Living inside each of our guts is a micro world as diverse and abundant as an ocean reef or city metropolis. Innumerable helpful bacteria, fungi, and viruses make up our microbiome that promotes our overall well-being by breaking down food and capturing beneficial nutrients for our bodies to absorb. In addition to helpful bacteria, there are many dangerous microbial species in our guts, which contribute to human diseases such as obesity, cancer and even brain illnesses like Parkinson’s.
In the last decade, the health and wellness space was ignited by the importance of gut health and the gut-brain connection, meaning what happens in our gut affects our brains and the rest of our body. (For instance, over 90 percent of our serotonin, the neurotransmitter associated with a positive mood, is created in the digestive tract.)
An obvious way humans can improve their gut health is through diet and probiotics. Kombucha and kimchi fans create a comfortable place for healthy microbes to live so they are better equipped to pull nutrients from food. But there may be another way to reinforce a healthy microbiome through another network that affects the gut-brain connection. While still mysterious, the endocannabinoid system (ECS) is thought to act as a bridge between our body and bacteria.
The Endocannabinoid System
The ECS is a system made up of a network of receptors, enzymes and cannabinoids that bind to those receptors and result in various effects. It is thought to regulate mood, sleep, memory and much more. It interacts with cannabinoids from hemp and marijuana, such as THC and CBD, as well as other plants. But the body also produces its own endocannabinoids, anandamide and 2-AG, by the consumption of certain foods and exercise. Just like how THC is an intoxicant, it is now believed that endocannabinoid production from exercise explains the runner’s high phenomena, the euphoric effect associated with rigorous activity, rather than endorphins. (You can get a more in-depth look at the ECS with our other post, Your Endocannabinoid System.)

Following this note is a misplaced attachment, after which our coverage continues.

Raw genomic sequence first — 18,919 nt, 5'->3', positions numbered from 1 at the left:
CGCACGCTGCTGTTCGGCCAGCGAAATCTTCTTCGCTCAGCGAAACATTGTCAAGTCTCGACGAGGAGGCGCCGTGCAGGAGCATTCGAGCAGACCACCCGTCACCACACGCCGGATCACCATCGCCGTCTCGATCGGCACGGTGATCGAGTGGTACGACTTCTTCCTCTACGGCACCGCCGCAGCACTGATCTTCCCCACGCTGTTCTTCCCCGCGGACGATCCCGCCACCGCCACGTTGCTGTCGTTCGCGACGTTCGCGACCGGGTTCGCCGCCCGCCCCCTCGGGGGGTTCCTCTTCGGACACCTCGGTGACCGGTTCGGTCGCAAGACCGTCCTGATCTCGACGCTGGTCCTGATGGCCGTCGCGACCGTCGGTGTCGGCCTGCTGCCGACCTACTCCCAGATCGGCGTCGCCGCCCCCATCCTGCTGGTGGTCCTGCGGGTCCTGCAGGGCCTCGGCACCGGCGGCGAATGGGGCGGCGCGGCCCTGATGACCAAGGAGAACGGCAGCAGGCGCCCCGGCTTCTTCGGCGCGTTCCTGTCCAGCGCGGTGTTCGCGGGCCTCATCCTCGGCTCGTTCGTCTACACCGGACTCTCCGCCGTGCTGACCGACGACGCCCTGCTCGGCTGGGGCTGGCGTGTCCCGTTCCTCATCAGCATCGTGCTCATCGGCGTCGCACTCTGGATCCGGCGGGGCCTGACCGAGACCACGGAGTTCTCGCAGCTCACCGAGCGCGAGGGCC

ECS and Gut Health
The ECS may affect gut health in multiple ways. The ECS influences digestive processes such as appetite and metabolism. It also controls inflammation in the gastrointestinal tract. This may be why major ECS receptors and enzymes are concentrated in the digestive system. ECS is also thought to regulate brain-gut communication in a bi-directional manner, meaning changes in the brain can affect GI function and vice versa. How and what the ECS is specifically doing is yet to be uncovered, but despite the many unknowns, studies support the connection between the two.
An article by non-profit Project CBD, Gut Microbiota and the Endocannabinoid System, by Nate Seltenrich, highlights the research into the ECS-gut connection. In a 2015 study, researchers fed mice a high-fat diet along with THC. After four weeks, the gut microbiome of these mice resembled the microbiomes of mice that ate a healthy diet. Another animal study showed that altering the gut microbiome of obese mice also increased ECS tone, which means the overall state of the ECS.
Of the few human studies, researchers found central differences in the guts of long-term cannabis users and non-cannabis users. The cannabis users had microbiomes that reflected high-caloric intake, yet they had lower BMIs. In HIV patients, swabs showed that two obesity-related bacteria were often absent in people who used cannabis.
It is also thought that ECS’s CB1 receptor helps regulate the gut’s protective lining called the epithelial barrier. The epithelial barrier helps repair damage and therefore maintain balance in the body.
We know that these systems are interacting, but we don’t know how. The scientific community is aiming to figure out how to target the gut biome through the ECS. Luckily there are a few studies in the works. In one study, researchers are suppressing the CB1 receptor and increasing 2-AG enzyme levels to see how it affects the microbiomes in mice (a sort of reverse study of the 2010 obesity and ECS tone research mentioned earlier). Another is looking at ECS levels in mice that have no microbiome to see how that impacts behavior.
Like much of the cannabis industry, there are many unanswered questions. Scientists are just beginning to uncover the ECS’s potential and how we can harness that power to improve our overall health.
“Where I am sitting right now, I can see people sitting and injecting drugs,” says Andrew Warner from his stuffy car in New Hampshire. It’s